Skip to content

Chilliwack Foster Parents And The Safe Babies Program

Fraser Valley – As the heat has been turned up on recent and tragic developments concerning the Ministry of Children and Family Development, Victoria has stepped up and tried to quell some of the fears and anger.

The Province released a statement from a Chilliwack area set of foster parents and the relation to the Chilliwack Safe Babies Program.

FVN encourages your thoughts and opinions on this piece:

MJ Samson spends her days chasing after an active and mischievous toddler on her 10-acre farm near Chilliwack. “This child is a going concern,” she says affectionately. “She’s running from the time her little feet hit the floor in the morning – I don’t bother tidying up until bedtime!”

MJ and her husband have been foster parents to vulnerable children in the Chilliwack area for the past 15 years. Prior to that, they fostered in Saskatchewan. Already parents to four children of their own, the couple didn’t originally plan to open their hearts and home to children in the foster care system.

“We knew a young family who could no longer care for one of their children and asked us to take the child temporarily,” recalls MJ, “Unfortunately, we weren’t approved foster parents and the child was placed elsewhere – it was at that time we did what we needed to do to become foster parents.”

Over the years, MJ and her husband have provided a safe, loving and stable foster home to approximately 70 children, many of whom continue to stay in touch. MJ proudly shares that one of the kids who came to live with them as a small child is now 21 years old and studying to become a social worker.

“Obviously, our hope is these kids can someday return to their families and that together, they can flourish,” she says. “However, while they are with us, our commitment is to providing our foster children with the healthiest and most positive steps forward in life.”

Six years ago, MJ became involved with the Chilliwack Safe Babies Program, which provides education, support, and training to foster parents who care for substance-exposed infants. Since then, she has fostered four newborn babies.

“Being a foster parent is not without its challenges – but the rewards are so great,” she says. “It’s like watching a metamorphosis when a substance-addicted newborn transforms into a happy, healthy and thriving toddler who is running and jumping and saying her very first words. Knowing we have played an important role in that transformation is incredibly rewarding.”

MJ says one of the most difficult things about being a foster parent is saying goodbye when a foster child returns to his or her family, leaves to live with extended family, or makes the transition to an adoptive family. Prior to each departure, she writes a letter to the child explaining what it was like when the child walked through the front door and into her life and how she hopes they will always stay in touch.

While MJ and her husband have loved being foster parents to so many children over the past 20 years, they admit as they get older their energy levels have waned. In fact, many of British Columbia’s 3,000 foster parents are reaching retirement age, creating the need for more special people to provide a supportive and caring environment to children and teens in care.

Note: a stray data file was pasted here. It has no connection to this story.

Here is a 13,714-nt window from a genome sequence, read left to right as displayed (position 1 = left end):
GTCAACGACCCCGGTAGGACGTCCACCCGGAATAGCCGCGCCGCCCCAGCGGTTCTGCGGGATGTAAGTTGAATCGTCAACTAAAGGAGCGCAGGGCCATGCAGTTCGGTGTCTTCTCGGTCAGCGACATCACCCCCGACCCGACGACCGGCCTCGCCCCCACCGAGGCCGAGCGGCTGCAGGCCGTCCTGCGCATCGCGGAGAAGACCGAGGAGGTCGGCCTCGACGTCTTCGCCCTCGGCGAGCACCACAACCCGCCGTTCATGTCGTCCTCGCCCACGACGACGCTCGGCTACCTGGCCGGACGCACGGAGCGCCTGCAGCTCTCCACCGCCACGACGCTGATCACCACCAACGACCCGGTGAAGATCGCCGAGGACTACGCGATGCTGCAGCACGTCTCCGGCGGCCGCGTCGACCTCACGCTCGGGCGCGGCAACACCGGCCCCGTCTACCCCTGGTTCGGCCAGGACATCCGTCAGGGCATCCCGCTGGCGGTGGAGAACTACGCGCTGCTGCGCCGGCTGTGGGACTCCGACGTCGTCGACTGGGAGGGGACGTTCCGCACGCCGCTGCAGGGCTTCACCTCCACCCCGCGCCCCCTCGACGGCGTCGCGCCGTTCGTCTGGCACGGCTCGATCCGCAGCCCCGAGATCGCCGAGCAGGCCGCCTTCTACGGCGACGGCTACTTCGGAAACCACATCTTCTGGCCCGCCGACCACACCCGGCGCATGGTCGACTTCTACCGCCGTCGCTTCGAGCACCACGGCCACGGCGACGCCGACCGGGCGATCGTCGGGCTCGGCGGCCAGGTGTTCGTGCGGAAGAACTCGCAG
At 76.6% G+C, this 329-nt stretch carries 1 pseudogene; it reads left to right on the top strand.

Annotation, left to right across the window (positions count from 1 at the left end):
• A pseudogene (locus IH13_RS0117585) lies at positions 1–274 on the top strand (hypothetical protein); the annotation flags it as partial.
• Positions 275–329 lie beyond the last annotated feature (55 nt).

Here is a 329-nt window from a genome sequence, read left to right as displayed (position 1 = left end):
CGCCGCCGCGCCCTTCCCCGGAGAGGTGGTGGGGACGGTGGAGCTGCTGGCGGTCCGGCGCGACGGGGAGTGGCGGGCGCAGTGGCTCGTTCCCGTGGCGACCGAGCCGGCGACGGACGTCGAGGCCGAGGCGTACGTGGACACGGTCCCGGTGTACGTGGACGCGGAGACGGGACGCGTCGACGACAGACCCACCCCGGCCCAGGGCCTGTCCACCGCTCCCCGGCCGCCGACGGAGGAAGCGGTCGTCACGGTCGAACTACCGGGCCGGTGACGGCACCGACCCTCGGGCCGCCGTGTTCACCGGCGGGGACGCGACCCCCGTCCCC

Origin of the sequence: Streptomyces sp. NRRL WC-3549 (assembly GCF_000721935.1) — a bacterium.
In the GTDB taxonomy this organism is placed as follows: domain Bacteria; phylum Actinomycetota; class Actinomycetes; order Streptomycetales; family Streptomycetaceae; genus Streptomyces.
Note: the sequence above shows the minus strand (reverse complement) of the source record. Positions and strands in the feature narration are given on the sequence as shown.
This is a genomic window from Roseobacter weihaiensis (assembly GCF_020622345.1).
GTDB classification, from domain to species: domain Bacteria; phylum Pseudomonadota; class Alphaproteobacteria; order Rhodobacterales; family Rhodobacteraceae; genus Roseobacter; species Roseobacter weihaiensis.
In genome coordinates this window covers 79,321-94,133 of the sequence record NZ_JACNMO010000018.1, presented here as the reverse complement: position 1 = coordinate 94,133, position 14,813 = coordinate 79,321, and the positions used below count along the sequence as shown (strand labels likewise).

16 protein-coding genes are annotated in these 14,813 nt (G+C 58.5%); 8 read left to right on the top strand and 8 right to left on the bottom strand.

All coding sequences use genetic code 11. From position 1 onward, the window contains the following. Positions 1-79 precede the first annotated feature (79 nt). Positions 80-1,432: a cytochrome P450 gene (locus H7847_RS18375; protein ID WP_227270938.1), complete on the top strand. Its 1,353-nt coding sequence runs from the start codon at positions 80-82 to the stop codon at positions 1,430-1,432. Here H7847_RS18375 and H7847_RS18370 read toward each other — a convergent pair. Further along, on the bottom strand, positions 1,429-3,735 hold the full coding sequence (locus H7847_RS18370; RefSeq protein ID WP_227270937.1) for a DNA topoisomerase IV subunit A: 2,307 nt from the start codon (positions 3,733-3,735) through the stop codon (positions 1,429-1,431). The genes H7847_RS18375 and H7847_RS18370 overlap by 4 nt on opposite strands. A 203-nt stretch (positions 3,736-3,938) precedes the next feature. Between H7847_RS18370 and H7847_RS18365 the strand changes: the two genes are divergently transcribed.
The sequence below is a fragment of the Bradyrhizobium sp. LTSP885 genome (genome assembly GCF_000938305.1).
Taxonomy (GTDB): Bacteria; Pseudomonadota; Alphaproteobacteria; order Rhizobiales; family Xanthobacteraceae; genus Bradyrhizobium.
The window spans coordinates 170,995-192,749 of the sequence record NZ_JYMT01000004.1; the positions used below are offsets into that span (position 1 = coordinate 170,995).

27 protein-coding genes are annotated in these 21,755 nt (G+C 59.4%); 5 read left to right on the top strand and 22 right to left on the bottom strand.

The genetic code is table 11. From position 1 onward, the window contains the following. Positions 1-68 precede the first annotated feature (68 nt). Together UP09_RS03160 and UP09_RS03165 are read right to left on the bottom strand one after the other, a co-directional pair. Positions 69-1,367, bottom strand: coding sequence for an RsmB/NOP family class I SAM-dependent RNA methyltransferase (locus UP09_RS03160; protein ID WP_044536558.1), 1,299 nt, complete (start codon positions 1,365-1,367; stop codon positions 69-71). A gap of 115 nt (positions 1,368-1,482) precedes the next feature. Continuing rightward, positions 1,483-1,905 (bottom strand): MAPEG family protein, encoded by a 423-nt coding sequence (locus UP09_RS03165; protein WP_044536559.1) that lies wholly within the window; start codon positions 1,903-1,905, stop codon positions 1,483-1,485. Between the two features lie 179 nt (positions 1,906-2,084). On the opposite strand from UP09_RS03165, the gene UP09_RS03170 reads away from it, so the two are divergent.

“Not everyone is suited to be a foster parent – you must understand that your time is no longer your own. You must be willing make many sacrifices to provide a good, strong foster home to a vulnerable child,” she says. “Having said that, if you are also willing to reach out for the resources and support being offered to you, the support is there.”

Foster families can play an integral role in creating the building blocks children need to prepare them for a better future. If you are 19 years or older and have the time, effort, patience and desire to make a difference in the life of a child please call the Foster Line toll-free at 1-800-663-9999 FREE or visit

Quick Facts:

  • Foster family homes are the primary placement resource for children in care in B.C.
  • These homes support children and teens who are unable to live with their traditional family for reasons of abuse, neglect, emergency or tragedy.
  • 60% of children in care in B.C. are Aboriginal compared to only 12% of B.C.’s foster parents. There is a need for more Aboriginal families willing to foster so that all children in care can maintain their cultural and community connections.
  • Foster parents must be in good physical and mental health. They receive training and undergo background, criminal record and reference checks. On average, the approval process takes three months.
  • Once the approval process is successfully completed, new foster parents sign an agreement outlining their responsibilities and complete the 53-hour B.C. Foster Care Education Program within two years.



Share This:

604 392 5834

Locks Pharmacy


Chilliwack Pride Festival 2022

Small Business BC

Community Futures

Diabetes Association

Chill TV

Unique Thrifting


On Key

Related Posts